The first floating wind turbine in U.S. history took the plunge in Brewer, Maine, last week. Then it was towed 30 miles down the Penobscot River and out to sea, to be connected to the grid. Since Maine has some of the strongest winds on the East Coast, every second 600,000 pounds of force will pour through the turbine blades, according to Dr. Habib Dagher, Director of the University of Maine's Advanced Structures and Composites Center, where he coaxed the patent-pending turbine into existence. The goal for Dagher is to reduce the cost of offshore wind energy. "In Europe offshore wind costs twice as much as wind energy harnessed on land. The purpose of our turbine, the VolturnUS, is to bring that cost down. Our shared goal with the DOE is to get the cost to ten cents a kilowatt-hour by 2020. It's key to the whole project," said Dagher. A CBS report captured the hoopla of the day's activities:
Students create a NIMBY-proof wind turbine
Floating turbines are seen as a next step in offshore wind development. Standard offshore turbines are usually installed in waters less than 30 meters deep, but deeper water, made accessible with floating turbines, offers better wind and fewer public relations problems - think CapeWind. Traditional offshore turbines also have their bases driven into the seafloor, which is far more expensive than a floating turbine's anchoring system. And, if a floating turbine needs repairs, it can be towed back to shore, where the work is less costly. Designed by University of Maine engineering students in the Offshore Wind Program, this floating turbine uses materials that cut costs while maintaining high performance, according to the DOE press release. For example, the Maine floating wind turbine sits on a tower that substitutes lighter-weight composites for steel, supported by a semi-submersible platform made with lower cost concrete. (A short video about the public unveiling of the concrete base.) While this small prototype only puts out 20 kilowatts, the amount of power used by a street of suburban houses on a hot summer day, if successful, researchers will later deploy a huge 6-megawatt model 20 miles offshore, well beyond the horizon, solving the NIMBY problems that have hindered the development of the U.S. offshore wind industry. "You will not be able to see them, you will not be able to hear them, so nobody will know they're there, but they're out there creating clean, renewable energy to power our state," said Dagher. He elaborates in an October 2011 TEDXtalk:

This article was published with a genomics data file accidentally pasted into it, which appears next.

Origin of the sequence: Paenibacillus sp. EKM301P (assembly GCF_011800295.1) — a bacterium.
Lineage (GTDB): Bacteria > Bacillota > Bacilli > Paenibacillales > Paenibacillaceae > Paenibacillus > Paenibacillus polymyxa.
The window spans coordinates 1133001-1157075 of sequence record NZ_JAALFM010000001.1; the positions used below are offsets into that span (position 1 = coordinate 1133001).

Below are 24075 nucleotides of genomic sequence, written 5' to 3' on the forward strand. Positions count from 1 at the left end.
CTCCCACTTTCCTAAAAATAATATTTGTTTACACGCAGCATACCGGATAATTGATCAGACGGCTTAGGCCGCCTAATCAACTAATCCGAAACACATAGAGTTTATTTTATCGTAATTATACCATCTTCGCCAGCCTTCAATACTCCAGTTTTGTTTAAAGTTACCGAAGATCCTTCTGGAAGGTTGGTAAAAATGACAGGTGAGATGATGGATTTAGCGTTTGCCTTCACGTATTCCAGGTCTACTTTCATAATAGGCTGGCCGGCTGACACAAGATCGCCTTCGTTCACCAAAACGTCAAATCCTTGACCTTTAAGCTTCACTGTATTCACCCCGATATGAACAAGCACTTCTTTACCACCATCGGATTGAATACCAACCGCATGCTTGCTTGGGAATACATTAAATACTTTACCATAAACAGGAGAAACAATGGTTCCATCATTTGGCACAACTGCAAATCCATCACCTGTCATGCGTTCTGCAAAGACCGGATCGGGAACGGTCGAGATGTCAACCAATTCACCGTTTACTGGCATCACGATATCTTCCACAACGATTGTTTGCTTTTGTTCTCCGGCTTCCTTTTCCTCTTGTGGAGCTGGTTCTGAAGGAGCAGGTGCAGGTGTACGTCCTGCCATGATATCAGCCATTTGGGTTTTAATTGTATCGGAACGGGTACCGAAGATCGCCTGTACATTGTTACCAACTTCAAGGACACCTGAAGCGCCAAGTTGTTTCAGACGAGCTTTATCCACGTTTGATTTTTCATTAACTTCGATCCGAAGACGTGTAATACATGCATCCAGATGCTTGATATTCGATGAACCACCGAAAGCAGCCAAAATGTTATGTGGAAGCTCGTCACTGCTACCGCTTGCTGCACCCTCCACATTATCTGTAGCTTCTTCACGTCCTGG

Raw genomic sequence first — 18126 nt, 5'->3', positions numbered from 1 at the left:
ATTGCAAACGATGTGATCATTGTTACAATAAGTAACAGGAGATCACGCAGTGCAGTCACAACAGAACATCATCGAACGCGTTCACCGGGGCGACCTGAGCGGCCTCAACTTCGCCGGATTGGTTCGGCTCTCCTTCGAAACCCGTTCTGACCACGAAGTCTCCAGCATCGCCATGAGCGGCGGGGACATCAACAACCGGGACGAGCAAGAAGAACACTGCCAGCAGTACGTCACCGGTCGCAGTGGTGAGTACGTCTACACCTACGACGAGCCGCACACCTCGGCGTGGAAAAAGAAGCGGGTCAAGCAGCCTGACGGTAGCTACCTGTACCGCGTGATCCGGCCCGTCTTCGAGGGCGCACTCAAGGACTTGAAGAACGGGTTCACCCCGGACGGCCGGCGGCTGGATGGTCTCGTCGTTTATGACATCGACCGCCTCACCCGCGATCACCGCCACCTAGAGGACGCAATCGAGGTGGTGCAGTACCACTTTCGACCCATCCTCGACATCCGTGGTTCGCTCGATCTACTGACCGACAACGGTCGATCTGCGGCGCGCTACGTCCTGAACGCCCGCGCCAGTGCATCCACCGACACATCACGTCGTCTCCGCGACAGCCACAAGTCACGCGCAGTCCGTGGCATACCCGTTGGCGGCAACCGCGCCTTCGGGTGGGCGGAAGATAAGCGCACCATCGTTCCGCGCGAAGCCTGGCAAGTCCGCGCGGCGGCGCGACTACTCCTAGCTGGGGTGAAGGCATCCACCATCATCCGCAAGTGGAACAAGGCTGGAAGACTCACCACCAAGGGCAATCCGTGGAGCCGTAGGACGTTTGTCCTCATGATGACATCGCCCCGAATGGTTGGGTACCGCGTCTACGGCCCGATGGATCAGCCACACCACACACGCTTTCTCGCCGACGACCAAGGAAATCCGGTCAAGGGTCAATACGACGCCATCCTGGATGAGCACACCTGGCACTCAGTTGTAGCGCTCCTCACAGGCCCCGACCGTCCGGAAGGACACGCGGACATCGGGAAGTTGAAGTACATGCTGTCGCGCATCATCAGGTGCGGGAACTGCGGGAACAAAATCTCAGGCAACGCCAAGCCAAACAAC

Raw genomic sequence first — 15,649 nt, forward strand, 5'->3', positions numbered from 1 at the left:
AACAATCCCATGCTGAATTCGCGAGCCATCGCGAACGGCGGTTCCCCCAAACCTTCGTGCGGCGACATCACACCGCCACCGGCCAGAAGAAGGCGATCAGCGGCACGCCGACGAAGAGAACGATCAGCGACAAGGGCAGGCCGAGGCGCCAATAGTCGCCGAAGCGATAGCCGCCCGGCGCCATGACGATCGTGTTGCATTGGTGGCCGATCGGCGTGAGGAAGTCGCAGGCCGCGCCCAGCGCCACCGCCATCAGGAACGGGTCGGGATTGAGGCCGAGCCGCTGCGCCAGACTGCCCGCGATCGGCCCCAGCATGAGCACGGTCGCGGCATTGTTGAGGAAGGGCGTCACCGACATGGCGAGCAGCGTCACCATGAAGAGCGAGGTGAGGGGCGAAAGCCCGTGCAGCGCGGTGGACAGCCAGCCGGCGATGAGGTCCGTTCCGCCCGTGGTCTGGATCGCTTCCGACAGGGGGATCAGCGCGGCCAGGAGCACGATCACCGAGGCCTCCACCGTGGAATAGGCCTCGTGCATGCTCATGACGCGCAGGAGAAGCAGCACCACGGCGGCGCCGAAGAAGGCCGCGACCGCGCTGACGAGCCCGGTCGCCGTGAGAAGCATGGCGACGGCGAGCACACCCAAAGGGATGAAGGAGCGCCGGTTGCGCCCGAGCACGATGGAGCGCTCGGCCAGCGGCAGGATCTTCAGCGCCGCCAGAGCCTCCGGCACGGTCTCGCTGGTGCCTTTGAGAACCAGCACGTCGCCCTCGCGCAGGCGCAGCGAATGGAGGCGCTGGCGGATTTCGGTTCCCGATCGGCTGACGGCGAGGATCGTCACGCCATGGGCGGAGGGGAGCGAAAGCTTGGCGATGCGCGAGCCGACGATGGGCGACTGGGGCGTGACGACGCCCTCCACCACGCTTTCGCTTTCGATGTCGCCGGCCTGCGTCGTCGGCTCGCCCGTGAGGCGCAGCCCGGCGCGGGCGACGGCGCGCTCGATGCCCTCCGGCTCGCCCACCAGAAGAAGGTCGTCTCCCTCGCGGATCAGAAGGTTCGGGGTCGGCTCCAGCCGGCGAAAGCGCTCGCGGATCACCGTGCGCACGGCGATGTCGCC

Then, in a best case scenario, by 2030 the university hopes to install a farm of 170 6-megawatt turbines that would produce 5 gigawatts of electricity, roughly equal to the energy from five nuclear power plants.
Several years ago, with funding from the DOE, the National Science Foundation and the Maine Technology Institute, the Advanced Structures and Composites Center launched the DeepCwind Consortium, charged by former Secretary of the Energy Chu to lead the nation in floating offshore wind technology. To achieve this goal, Dagher's team had to create a new design. First, they extended the turbine's lifespan. The low cost solution: concrete. "In Europe offshore wind turbines have a life of about twenty to thirty years. The VolturnUS has a hundred year life expectancy. That's why we developed the concrete base," said Dagher. Then he targeted efficiency. The first turbine will also be used to test new control systems and sensors (see video)."It will be able to sense the environment around it," Dagher said. Based on wind speed and direction, the turbine automatically turns and adjusts the angle of its blades to attain the most efficient use of the wind or avoid its full force if it grows too strong.
The offshore advantage
Floating turbines have a big advantage over land-based machines, according to Dagher. Onshore wind machines produce most of their energy at night, when it is least useful to utilities, but this new turbine will catch the predictable, strong winds that come up every summer afternoon, when the sun heats the land more than the sea. While two demo floating projects have launched in Europe, one by Energias de Portugal and Principle Power off Portugal and the world's first, in 2009, Statoil's Hywind, they both rely on heavier, more expensive steel technology. Looking into the future, Dagher sees Maine's more cost-effective floating wind farm creating a new manufacturing base while driving wind energy prices down to about 10 cents per kilowatt hour by 2020, a win-win for the state and the Northeast receiving exported energy.